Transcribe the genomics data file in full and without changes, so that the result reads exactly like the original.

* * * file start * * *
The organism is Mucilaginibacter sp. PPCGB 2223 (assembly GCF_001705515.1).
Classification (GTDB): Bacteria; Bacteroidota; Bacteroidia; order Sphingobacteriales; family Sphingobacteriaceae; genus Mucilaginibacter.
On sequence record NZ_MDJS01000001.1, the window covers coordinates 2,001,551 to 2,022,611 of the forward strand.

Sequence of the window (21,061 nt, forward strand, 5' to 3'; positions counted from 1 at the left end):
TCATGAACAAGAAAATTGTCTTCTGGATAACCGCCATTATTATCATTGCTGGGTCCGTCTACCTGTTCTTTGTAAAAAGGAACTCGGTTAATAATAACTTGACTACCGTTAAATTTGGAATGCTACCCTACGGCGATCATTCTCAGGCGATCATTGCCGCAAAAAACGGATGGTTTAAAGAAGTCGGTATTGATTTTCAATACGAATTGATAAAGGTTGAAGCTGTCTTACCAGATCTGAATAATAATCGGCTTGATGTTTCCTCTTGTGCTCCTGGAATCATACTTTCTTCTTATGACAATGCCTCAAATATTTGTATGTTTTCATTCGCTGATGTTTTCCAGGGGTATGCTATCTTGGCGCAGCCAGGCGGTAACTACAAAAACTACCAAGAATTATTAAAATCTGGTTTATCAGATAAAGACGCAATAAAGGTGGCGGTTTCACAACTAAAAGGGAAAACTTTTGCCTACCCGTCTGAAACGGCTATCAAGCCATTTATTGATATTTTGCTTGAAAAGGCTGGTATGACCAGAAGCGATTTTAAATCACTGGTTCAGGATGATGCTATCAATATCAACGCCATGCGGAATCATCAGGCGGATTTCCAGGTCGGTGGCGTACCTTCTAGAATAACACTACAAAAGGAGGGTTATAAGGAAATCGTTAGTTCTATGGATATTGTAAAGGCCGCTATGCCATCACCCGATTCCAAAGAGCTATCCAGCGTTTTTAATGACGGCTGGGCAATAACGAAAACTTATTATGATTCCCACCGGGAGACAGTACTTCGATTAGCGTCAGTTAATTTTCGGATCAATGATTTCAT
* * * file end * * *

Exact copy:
The organism is Mucilaginibacter sp. PPCGB 2223 (assembly GCF_001705515.1).
Classification (GTDB): Bacteria; Bacteroidota; Bacteroidia; order Sphingobacteriales; family Sphingobacteriaceae; genus Mucilaginibacter.
On sequence record NZ_MDJS01000001.1, the window covers coordinates 2,001,551 to 2,022,611 of the forward strand.

Sequence of the window (21,061 nt, forward strand, 5' to 3'; positions counted from 1 at the left end):
TCATGAACAAGAAAATTGTCTTCTGGATAACCGCCATTATTATCATTGCTGGGTCCGTCTACCTGTTCTTTGTAAAAAGGAACTCGGTTAATAATAACTTGACTACCGTTAAATTTGGAATGCTACCCTACGGCGATCATTCTCAGGCGATCATTGCCGCAAAAAACGGATGGTTTAAAGAAGTCGGTATTGATTTTCAATACGAATTGATAAAGGTTGAAGCTGTCTTACCAGATCTGAATAATAATCGGCTTGATGTTTCCTCTTGTGCTCCTGGAATCATACTTTCTTCTTATGACAATGCCTCAAATATTTGTATGTTTTCATTCGCTGATGTTTTCCAGGGGTATGCTATCTTGGCGCAGCCAGGCGGTAACTACAAAAACTACCAAGAATTATTAAAATCTGGTTTATCAGATAAAGACGCAATAAAGGTGGCGGTTTCACAACTAAAAGGGAAAACTTTTGCCTACCCGTCTGAAACGGCTATCAAGCCATTTATTGATATTTTGCTTGAAAAGGCTGGTATGACCAGAAGCGATTTTAAATCACTGGTTCAGGATGATGCTATCAATATCAACGCCATGCGGAATCATCAGGCGGATTTCCAGGTCGGTGGCGTACCTTCTAGAATAACACTACAAAAGGAGGGTTATAAGGAAATCGTTAGTTCTATGGATATTGTAAAGGCCGCTATGCCATCACCCGATTCCAAAGAGCTATCCAGCGTTTTTAATGACGGCTGGGCAATAACGAAAACTTATTATGATTCCCACCGGGAGACAGTACTTCGATTAGCGTCAGTTAATTTTCGGATCAATGATTTCAT